The phrase “golden generation” is a relatively modern one, more modern than most would assume. The term was first used by the Portuguese media around 2000 while referring to the emergence of a group of talented young footballers, most notably Luis Figo. Golden generations have come and gone in world sport, Ireland’s 2009 Grand Slam team and Spain’s European and World Cup winning teams of 2008, 2010 and 2012 among them. The proof of any golden generation is in the trophies they win. Few remember potential unfulfilled.
The Trinity water polo teams of the past five years could well be considered the golden generation. The men made every final save one since 2010 but had only emerged with one title. The women suffered a similar record, just one title in the five years running up to 2015. The double in 2013 was considered by many as the coming of age of Trinity water polo but an underwhelming varsity performance 12 months later for the men brought the hype to a shuddering halt. The women could well have been considered unlucky, losing the 2014 final to a last minute goal, a scenario all too common for the men’s team.
Those surrounding the 2015 men’s and women’s teams must have been quietly confident that this could have been another fruitful year for the university. The injection of Kevin Johnston, an Irish international player, to the men brought something that had been lacking the previous year, an out and out goal scorer. This was complemented by the arrival of freshman Jack Reilly, a solid defender with the ability to control games from the back. The women too could look at the return of Simona Herbaj as a similarly critical input.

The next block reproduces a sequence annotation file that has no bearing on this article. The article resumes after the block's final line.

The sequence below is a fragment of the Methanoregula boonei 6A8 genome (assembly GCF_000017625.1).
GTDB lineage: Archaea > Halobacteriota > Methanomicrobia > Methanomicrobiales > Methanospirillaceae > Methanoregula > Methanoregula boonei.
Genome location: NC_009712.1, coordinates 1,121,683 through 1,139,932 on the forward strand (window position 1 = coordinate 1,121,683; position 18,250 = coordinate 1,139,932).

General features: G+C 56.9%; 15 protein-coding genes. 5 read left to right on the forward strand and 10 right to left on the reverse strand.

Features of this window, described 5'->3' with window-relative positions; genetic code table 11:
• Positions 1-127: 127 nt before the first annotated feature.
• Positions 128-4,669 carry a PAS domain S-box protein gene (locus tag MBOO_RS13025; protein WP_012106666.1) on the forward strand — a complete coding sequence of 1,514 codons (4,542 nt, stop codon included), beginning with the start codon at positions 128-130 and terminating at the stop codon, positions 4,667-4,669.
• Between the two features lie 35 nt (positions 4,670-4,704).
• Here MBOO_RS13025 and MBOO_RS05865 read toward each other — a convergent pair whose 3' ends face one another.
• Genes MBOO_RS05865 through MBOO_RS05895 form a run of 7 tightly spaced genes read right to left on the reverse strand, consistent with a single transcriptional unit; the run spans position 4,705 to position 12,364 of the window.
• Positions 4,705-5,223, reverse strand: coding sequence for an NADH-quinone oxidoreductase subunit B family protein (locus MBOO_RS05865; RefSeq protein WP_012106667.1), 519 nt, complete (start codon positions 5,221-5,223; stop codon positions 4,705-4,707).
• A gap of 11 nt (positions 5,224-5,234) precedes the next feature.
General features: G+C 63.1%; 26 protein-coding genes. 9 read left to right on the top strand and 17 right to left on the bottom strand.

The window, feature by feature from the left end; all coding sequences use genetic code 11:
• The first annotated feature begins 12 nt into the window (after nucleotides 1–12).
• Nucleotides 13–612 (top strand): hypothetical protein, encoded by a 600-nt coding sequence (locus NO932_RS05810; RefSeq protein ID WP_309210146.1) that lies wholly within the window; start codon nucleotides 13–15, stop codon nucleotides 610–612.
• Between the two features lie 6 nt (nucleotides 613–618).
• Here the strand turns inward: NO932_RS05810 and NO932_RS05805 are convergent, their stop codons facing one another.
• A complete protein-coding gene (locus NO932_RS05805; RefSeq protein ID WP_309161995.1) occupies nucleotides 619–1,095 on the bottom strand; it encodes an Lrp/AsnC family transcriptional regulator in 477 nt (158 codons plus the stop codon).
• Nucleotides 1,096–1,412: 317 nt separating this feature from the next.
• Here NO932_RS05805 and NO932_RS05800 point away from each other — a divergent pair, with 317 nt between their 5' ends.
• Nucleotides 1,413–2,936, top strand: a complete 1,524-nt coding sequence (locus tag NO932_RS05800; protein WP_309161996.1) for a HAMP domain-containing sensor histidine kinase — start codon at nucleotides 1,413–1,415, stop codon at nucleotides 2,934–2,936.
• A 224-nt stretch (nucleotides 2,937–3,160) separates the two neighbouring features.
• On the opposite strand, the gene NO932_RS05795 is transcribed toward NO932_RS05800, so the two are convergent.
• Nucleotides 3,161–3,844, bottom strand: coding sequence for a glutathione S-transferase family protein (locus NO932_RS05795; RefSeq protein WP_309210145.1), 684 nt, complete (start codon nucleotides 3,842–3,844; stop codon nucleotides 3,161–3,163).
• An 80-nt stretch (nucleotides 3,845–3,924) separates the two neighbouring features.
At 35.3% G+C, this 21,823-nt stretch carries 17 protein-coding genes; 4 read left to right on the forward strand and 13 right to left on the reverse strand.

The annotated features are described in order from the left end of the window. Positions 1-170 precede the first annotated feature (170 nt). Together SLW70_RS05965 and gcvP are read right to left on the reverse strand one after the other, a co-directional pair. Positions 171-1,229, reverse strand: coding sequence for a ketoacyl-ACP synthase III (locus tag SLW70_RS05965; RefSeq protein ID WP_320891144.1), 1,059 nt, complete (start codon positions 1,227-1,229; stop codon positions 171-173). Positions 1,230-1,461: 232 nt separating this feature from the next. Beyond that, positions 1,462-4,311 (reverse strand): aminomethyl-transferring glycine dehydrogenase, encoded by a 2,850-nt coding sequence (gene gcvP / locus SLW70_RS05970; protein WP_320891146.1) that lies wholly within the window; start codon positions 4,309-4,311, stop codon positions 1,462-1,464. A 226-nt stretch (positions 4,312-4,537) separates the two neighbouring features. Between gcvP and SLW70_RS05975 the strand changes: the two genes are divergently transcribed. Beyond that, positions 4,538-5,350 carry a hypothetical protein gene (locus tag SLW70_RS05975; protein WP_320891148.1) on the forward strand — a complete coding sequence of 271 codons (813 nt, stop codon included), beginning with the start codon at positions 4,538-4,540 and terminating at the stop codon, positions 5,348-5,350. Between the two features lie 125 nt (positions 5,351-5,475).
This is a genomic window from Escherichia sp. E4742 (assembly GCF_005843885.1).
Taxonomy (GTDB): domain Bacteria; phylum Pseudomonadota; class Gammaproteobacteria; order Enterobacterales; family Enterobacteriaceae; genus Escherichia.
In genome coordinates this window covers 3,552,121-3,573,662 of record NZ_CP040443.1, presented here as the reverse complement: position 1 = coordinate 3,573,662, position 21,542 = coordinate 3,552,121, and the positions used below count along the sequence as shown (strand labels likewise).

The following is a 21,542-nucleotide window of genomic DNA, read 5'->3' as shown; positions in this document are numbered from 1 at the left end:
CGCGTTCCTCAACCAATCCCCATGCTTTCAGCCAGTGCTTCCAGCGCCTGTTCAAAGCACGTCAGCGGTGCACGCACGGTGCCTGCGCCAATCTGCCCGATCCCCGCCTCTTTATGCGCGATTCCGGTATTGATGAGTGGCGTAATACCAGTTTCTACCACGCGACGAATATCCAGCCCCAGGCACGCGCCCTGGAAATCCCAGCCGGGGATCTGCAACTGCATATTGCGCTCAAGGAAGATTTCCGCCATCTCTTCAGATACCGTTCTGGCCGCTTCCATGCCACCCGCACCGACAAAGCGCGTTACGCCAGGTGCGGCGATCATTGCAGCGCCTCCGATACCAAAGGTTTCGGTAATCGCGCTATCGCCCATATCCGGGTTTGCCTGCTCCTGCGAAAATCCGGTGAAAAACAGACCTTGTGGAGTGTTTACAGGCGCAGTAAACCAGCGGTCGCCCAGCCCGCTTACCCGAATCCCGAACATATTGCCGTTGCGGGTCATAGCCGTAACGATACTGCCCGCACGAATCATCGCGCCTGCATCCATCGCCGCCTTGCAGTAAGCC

The group stages of this year’s intervarsities, held on January 30th and 31st, were relatively stress-free for Trinity. The women easily dispatched UCD (12-6) and the combined effort of NUIG and NUIM (15-10) in the group stage and emerged from their group as winners.
The men faced UCC and NUIG, the latter being the only team to beat Trinity since 2012; indeed nobody on the current men’s team had ever beaten the Galway outfit at a varsity tournament. The NUIG game was a scrappy affair with the 13-10 score line flattering the Connacht men somewhat, while UCC were dispatched with relative ease with a 10-2 score line.
Both teams were set to face Queen’s in the semi-finals. The men’s semi-final got off to the worst possible start for Trinity. A loose pass was intercepted and a Queen’s front three possessing an Irish international in the form of Matt Hanna raced through on goal, outnumbering the solitary Trinity defender and putting the ball past keeper David Cichon.